Persistent Misjudgement

Published on 2015/07/07

Angela Merkel and the other EU policymakers were in for a big surprise or indeed in for a shock that last Friday in June. Sigmar Gabriel said he was “appalled” by the behaviour of Tsipras. No one had expected anything like it, the media said unanimously. But the amazement only reflects the colossal prior error in judging the Greek Government. The FRANKFURTER ALLGEMEINE SONNTAGSZEITUNG got it quite right when writing on 28 June:

“Rarely ever have governments and political observers been as fundamentally misguided as with their judgement of the incumbent Greek Government. Following the general election on 25 January, the majority of them expected the incoming Prime Minister to tone down soon enough and forget about the bulk of his campaign rhetoric. But that is not what happened.” Thus wrote the FRANKFURTER ALLGEMEINE SONNTAGSZEITUNG on page 26.

On 02 February, right after Tsipras’ victory at the ballot box, I included an emphatic warning in this very newsletter not to misjudge the incoming government. Here is what I wrote at the time:

“Moderate politicians across the ages have always underestimated the irrational momentum of ideologists. For one thing, this is because they themselves are used to thinking along more or less rational lines. Secondly, it is quite normal for them to ignore their campaign promises once they are in office. So they project their own behaviour – mistakenly so – onto ideologists like Alexis Tsipras and his economics professor from the radical-left. History teaches us: Whenever extreme ideologists were about to seize power, moderate politicians always calmed their nerves by arguing that ‘things won’t be as bad as they sound now’. Once in power, or so they hoped naively, the extremists would come to their senses and back away from their twisted theories. They expected realistic policies to take the place of campaign-trail bombast. For European policymakers, the time has come to wake from their daydreams.”

This is what I had to say in February 2015 – and I’m sorry to say that events have borne me out. It is terrible to realise that any sensible person could have known five years ago, at the outset of the “Greece bailout,” how this thing would end. At the time, EU policymakers believed temporary financial aid would soon fix the problem. It proved to be another colossal error. Was there no way to tell what would happen? Oh yes, there was. More than five years ago, in February 2010, I wrote verbatim in this newsletter:

“Since the bailout will be associated with painful stipulations for Greece, it is easy to see how the Greek people will respond: Nationalist and socialist resentments against Europe and particularly against Germany will be fuelled. The blame for the necessary austerity measures will be put on others – although Greece has long lived above its means, and cheated its way into the Eurozone – meaning that other European countries, specifically Germany, will get the blame. While the Euro was actually meant to expedite the political unification of Europe, the path currently pursued will result in the division of Europe and in massive domestic strife in the Eurozone. So the bailout of Greece is just another one of these ‘unavoidable’ measures that contains the germ of future crises and calamities in it.”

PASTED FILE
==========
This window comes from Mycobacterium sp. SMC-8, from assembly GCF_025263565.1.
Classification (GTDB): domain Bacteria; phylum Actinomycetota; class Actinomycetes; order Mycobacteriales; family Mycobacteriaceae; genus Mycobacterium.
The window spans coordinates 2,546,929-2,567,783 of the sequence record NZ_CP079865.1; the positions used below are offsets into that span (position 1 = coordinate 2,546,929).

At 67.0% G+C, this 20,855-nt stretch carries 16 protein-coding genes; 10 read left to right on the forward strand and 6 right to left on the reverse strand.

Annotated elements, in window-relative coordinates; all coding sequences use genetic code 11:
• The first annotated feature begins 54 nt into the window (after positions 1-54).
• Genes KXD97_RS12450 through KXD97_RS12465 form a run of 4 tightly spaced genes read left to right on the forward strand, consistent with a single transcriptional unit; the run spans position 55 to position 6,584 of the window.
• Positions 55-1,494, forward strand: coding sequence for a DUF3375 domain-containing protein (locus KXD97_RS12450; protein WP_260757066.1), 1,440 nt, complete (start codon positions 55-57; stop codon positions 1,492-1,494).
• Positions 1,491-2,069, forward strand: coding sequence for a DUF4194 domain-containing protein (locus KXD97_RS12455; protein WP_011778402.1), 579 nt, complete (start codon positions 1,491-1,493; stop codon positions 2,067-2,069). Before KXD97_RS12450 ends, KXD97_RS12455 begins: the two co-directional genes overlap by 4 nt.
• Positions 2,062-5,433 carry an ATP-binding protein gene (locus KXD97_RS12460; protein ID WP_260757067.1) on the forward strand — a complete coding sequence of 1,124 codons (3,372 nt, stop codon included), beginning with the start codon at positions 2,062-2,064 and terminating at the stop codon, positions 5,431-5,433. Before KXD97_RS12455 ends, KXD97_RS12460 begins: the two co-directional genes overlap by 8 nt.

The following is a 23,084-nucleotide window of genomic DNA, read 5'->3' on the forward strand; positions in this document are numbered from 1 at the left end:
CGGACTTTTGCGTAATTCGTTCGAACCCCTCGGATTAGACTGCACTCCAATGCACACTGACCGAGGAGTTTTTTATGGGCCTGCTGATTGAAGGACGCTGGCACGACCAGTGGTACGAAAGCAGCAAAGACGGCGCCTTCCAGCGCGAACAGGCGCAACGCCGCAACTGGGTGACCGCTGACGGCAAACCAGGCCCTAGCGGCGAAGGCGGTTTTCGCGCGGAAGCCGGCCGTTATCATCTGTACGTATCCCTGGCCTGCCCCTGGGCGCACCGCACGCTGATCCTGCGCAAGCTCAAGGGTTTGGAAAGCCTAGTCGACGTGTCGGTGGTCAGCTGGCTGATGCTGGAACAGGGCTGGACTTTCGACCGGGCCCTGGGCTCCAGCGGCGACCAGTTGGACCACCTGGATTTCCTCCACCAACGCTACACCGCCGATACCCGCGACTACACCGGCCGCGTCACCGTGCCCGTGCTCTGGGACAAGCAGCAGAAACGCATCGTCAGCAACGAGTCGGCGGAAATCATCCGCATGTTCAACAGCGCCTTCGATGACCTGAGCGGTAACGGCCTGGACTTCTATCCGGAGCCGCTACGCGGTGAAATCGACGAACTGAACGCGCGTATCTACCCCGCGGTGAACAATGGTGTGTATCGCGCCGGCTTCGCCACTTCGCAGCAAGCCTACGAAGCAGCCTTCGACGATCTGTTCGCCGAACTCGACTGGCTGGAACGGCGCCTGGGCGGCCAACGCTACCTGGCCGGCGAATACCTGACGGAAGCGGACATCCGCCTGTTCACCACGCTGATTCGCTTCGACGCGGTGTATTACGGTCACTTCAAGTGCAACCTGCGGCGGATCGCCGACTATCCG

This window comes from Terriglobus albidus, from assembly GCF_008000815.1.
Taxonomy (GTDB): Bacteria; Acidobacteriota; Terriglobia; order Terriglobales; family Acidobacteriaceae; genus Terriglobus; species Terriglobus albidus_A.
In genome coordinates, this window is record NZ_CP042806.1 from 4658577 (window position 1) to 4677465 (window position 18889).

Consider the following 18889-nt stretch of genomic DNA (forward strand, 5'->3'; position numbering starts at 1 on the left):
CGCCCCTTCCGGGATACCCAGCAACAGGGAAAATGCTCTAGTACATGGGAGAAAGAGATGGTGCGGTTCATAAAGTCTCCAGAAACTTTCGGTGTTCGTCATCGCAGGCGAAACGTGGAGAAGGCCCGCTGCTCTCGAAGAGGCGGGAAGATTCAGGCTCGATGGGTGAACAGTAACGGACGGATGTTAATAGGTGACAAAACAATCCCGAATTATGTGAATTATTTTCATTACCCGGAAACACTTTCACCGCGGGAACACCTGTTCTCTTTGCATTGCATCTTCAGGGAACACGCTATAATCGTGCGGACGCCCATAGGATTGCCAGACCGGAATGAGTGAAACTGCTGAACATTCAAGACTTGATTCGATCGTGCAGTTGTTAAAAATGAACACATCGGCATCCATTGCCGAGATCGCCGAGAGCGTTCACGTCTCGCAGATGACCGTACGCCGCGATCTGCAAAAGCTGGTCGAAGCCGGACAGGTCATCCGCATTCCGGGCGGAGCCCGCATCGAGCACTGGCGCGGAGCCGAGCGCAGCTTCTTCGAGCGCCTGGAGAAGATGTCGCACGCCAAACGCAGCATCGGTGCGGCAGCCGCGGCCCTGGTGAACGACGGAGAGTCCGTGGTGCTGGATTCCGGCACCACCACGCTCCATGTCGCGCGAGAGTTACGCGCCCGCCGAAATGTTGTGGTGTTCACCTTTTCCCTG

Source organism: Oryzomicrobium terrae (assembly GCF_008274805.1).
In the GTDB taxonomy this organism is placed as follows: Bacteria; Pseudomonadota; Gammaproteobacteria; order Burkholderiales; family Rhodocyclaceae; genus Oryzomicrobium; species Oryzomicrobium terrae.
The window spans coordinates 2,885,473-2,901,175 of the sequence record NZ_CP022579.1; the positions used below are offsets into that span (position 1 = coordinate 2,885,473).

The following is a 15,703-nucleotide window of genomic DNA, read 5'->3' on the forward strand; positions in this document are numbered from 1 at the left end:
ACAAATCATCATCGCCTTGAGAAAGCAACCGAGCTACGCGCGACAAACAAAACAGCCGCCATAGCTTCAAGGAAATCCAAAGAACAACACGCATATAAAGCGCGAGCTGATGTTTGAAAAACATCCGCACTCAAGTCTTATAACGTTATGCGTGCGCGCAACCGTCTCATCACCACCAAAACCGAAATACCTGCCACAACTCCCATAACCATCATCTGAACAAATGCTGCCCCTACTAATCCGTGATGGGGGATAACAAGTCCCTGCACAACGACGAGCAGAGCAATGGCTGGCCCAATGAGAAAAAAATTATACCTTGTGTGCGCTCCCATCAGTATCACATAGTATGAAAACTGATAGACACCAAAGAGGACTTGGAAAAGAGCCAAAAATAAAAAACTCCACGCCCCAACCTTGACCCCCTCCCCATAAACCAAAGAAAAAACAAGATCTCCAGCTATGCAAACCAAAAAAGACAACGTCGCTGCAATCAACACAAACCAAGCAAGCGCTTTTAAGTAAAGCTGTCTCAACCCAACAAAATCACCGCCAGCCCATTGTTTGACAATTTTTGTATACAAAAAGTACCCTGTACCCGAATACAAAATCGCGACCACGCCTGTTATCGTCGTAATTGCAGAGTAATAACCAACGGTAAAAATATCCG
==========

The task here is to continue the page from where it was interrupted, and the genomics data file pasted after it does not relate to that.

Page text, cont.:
Sad to say, everything I wrote in February 2010 came to pass in the exact same way during the five years since. Let me recall what Angela Merkel promised on 28 February 2010: “We have an agreement that rules out the option of bailing out other nations.” Quite right, so we do. But the agreement was broken. In the intervening years, the EU member states or the ECB spent several hundred billion euros on “Greece’s bailout”, more than has ever been spent on a debtor bailout in the annals of mankind.

Why go to such trouble? Why spend thousands of hours negotiating? Why earmark billions in aid money? Greece is worse off today than it used to be. Economically and politically, Greece is a failed state. There is no positive outlook – neither with the euro nor with the drachma.

For the sake of comparison: How would you rate the prospects of a company with the following characteristics:

  • The company no longer has a viable business model.
  • It lags hopelessly behind its competitors.
  • Rather than blaming itself for the situation, it squarely lays the blame on others.
  • It consistently refuses to cut costs.
  • It hasn’t got a single idea for a new product.
  • It is over its ears in debt.
  • The management has delayed filing for insolvency for years.
  • The management has repeatedly cooked the books.
  • The management is inexperienced and completely out of touch with reality in its actions.
  • The management pours abuse on the company’s noteholders.

Would you keep lending money to such a company or guarantee its debt?
But actually, Greece is not even the problem. On the contrary: The euro would be much, much weaker if the eyes of the market players were not collectively trained on Greece. The true issues involve Italy and France. As soon as market players become aware of the fact, the euro will take a nosedive. Accordingly, I remain as convinced as ever that it is a good idea to keep a major part of your money in US dollars.

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